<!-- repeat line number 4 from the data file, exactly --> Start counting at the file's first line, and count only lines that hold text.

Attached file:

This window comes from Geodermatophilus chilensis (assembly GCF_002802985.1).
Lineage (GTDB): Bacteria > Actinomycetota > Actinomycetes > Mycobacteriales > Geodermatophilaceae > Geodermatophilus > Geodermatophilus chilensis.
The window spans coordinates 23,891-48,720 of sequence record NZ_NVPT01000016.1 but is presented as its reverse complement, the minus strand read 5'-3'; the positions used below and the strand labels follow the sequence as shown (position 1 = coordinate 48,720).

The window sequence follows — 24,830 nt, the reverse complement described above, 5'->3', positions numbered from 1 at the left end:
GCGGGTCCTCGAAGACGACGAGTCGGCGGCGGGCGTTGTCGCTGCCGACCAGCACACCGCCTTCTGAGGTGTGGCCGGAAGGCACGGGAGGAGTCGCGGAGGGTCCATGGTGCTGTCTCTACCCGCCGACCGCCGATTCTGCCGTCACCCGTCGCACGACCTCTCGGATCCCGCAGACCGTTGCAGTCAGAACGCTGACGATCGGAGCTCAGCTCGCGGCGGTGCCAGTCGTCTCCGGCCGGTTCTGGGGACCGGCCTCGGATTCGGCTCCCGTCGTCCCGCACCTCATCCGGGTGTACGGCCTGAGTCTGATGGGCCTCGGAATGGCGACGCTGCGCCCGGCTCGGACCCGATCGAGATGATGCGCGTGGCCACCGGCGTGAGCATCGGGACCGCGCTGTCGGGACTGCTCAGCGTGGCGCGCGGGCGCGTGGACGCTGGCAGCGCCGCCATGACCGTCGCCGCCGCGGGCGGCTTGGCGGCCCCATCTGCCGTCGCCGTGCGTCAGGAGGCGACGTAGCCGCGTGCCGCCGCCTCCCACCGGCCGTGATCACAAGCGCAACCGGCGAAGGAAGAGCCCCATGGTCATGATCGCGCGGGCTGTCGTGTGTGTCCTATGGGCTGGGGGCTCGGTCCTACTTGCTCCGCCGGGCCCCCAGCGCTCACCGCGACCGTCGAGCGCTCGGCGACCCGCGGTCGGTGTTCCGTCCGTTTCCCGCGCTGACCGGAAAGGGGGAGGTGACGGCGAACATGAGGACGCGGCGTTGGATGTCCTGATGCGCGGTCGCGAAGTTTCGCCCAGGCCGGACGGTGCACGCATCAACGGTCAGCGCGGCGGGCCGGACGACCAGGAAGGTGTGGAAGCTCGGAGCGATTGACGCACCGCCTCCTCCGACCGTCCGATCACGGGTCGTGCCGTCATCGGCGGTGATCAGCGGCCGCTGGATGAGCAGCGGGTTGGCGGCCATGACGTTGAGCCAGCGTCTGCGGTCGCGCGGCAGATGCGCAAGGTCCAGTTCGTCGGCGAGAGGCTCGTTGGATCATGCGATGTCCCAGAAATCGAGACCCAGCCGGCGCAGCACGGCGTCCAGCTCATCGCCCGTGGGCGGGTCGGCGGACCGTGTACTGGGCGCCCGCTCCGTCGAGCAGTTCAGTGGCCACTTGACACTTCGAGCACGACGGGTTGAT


The window sequence follows — 24,830 nt, the reverse complement described above, 5'->3', positions numbered from 1 at the left end: